Today we pick-up the conversation about what it means to live in diverse community, and particularly with people you deeply disagree. Previously we laid the ground work, and then offered reflection on the how to live in such a community. Today, we consider some of the theological ideas that give me hope that this is possible.
Perhaps this is where I see the biggest potential for congregations. Where do we find hope in the tough times of community? What brings us together in spite of ourselves? If people feel safe to ask questions, the real wrestling of faith can happen together. Not everyone will agree, and that is okay. But people can come together in their beautiful diversity because of their shared identity. It’s this shared identity which provides theological solace.
So what is this shared identity? It can be described in a number of ways. Some include: Child of God; Brothers and Sisters of Christ; Loved and Beloved Child of God called and sent to love; broken but loved human being; created and loved Child of God; saint and sinner; Christian; etc. The only caveat to these identities has to be a willingness to admit that we may not know all, but that we share our core identity as someone created and loved by God (in all the complexity of what love means as friend Hannah Heinzekehr explained on Valentine’s Day). That’s what brings us together in community in spite of ourselves and our different perspectives and values. These identities transcend our human limitations and any human and human community created barriers.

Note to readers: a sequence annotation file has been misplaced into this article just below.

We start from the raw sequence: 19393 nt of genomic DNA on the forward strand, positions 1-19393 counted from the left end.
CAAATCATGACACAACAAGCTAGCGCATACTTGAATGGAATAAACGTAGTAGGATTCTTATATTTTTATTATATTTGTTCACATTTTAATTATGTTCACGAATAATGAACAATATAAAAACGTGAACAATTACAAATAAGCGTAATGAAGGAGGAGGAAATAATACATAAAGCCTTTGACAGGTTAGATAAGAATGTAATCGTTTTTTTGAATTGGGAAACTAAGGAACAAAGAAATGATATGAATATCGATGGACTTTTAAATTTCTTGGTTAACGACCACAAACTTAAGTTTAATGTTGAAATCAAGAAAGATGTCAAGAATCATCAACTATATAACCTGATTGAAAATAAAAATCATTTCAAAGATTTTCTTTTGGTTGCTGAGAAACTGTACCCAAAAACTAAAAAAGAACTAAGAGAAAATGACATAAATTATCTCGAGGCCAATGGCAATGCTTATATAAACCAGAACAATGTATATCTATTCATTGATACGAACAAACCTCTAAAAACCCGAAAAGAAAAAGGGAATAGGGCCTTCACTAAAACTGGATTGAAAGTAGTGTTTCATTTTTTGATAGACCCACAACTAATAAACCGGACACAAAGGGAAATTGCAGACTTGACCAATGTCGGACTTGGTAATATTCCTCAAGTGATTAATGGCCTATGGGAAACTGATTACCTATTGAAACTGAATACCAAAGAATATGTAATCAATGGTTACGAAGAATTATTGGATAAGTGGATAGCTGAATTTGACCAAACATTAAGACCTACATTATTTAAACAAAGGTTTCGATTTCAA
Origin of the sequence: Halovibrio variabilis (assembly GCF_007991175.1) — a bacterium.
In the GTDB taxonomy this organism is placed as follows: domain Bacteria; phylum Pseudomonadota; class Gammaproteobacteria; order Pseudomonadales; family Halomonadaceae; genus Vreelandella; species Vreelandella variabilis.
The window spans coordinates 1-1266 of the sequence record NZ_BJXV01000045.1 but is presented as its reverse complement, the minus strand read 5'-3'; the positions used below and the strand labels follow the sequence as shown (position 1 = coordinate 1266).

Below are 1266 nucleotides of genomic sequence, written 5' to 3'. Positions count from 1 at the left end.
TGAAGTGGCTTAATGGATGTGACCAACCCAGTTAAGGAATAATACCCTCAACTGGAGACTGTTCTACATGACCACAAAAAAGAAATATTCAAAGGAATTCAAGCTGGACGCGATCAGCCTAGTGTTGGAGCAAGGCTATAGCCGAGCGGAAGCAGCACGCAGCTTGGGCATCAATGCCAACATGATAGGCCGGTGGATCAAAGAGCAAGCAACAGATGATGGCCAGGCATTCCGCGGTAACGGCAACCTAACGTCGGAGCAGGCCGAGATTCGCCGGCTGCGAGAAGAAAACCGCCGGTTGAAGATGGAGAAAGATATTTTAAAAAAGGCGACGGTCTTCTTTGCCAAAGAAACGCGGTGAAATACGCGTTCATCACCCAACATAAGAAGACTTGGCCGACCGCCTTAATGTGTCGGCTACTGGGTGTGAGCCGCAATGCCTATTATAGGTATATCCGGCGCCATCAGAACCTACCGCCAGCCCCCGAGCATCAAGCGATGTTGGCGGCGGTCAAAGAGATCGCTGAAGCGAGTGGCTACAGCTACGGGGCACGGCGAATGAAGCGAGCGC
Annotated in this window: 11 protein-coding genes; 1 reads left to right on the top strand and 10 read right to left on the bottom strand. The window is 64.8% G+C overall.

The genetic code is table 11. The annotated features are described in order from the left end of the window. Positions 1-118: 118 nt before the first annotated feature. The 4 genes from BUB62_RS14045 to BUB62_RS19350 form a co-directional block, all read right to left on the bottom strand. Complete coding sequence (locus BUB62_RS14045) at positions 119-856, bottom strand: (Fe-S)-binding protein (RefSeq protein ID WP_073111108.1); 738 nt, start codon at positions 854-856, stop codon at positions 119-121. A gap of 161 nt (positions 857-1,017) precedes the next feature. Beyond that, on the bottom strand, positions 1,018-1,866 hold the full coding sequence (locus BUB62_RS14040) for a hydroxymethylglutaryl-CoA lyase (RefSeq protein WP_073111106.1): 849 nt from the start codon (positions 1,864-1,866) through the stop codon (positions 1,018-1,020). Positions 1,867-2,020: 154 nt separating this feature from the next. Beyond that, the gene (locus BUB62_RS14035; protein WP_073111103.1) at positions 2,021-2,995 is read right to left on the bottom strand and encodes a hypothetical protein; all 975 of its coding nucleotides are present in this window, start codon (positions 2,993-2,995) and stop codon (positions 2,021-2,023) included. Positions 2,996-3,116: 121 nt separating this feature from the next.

Our hope for overcoming our differences comes out of an understanding of Genesis 2, that we were all created good (but not perfect). That God has made us co-creators with God. That we are called and led into community because of the love of God, and gathered and sent because of that same love. The response to the good news of the gospel is not that we are obligated to tell people, its rather that the good news overwhelms us with joy and all we can do in response to it (because its a gift and free gift we can’t earn) is to give thanks and praise and to go and share the news in joy through the way we love, serve, grow, and engage community and the world.
This isn’t easy. I admit that. Sometimes, the biggest hurdle is being honest that the most important thing isn’t “being right” but being open to different ideas and that different people have different perspectives (including especially about how one reads and interprets the Bible as Nate Pyle recently reminded). The importance is that we don’t put up barriers to others based on our perspectives, because once we create those barriers we limit community.
Overall, I believe this is what it looks like to live in diverse community. We come together in our beautiful uniqueness, in our brokenness, and in our shared identity as children of God. If that is what we focus on, I think we really can live in diverse community. But, what do you think? What does this look like for you? How does this appear manifest in your congregation?
Image Credits: Child of God.